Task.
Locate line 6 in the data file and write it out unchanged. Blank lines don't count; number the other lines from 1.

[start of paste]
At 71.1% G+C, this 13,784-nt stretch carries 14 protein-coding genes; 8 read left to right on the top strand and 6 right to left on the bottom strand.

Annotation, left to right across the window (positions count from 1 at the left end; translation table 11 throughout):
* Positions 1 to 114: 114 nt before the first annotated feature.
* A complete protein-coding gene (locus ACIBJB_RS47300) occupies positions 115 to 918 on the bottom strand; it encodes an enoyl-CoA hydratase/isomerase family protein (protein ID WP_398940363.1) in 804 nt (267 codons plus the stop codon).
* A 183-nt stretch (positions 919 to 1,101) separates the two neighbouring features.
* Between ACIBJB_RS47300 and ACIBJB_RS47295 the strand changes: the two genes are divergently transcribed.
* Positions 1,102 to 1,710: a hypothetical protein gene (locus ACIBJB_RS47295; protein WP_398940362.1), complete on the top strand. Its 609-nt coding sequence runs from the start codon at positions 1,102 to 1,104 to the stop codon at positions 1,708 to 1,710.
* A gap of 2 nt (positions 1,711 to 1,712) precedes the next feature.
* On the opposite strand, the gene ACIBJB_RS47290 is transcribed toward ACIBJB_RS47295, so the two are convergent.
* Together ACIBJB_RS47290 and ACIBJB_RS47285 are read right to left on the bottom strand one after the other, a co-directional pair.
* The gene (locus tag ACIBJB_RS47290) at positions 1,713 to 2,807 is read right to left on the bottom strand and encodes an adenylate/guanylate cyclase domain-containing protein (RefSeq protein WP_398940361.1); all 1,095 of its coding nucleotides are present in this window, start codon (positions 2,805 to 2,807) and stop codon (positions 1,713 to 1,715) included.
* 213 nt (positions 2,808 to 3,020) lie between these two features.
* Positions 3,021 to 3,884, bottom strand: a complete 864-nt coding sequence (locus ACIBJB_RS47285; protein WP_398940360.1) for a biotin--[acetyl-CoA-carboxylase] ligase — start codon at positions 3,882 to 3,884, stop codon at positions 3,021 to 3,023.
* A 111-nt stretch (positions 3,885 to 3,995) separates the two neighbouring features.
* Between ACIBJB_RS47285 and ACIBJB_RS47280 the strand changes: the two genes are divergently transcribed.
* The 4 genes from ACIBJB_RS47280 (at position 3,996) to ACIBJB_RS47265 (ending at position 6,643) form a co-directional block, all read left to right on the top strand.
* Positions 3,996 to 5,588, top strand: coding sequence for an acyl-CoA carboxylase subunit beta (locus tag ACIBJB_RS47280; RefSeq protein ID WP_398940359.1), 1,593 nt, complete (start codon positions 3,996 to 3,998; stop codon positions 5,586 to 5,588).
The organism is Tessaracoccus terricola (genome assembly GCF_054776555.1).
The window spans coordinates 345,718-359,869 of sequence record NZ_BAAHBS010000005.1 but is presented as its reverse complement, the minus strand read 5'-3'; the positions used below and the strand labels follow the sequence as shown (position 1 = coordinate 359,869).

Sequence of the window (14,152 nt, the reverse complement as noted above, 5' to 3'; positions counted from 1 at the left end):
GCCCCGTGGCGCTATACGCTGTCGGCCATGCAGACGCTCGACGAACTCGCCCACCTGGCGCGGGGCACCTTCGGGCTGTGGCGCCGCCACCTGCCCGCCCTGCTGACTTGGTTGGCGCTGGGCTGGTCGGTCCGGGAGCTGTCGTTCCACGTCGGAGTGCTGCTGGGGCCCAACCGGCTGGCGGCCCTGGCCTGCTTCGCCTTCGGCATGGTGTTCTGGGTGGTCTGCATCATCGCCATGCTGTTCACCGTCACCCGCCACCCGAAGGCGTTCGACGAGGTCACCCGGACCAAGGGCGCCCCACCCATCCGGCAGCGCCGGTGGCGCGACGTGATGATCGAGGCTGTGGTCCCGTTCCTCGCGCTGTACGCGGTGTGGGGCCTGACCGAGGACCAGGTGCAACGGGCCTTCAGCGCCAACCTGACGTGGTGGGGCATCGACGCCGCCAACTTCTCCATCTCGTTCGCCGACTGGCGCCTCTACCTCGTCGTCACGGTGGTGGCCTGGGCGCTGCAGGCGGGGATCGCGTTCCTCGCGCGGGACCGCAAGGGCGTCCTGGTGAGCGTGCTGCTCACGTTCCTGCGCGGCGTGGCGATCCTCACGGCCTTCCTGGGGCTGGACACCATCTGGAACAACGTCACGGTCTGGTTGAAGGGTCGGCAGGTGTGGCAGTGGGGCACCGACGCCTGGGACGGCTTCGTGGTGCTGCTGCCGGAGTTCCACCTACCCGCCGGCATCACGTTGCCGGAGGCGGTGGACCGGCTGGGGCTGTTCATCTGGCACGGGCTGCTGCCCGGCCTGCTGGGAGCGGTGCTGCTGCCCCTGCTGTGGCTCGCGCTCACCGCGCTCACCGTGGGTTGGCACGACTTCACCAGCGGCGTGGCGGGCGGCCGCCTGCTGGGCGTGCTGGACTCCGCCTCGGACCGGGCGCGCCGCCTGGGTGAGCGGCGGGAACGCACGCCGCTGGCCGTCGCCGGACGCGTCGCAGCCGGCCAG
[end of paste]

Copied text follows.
* Between ACIBJB_RS47300 and ACIBJB_RS47295 the strand changes: the two genes are divergently transcribed.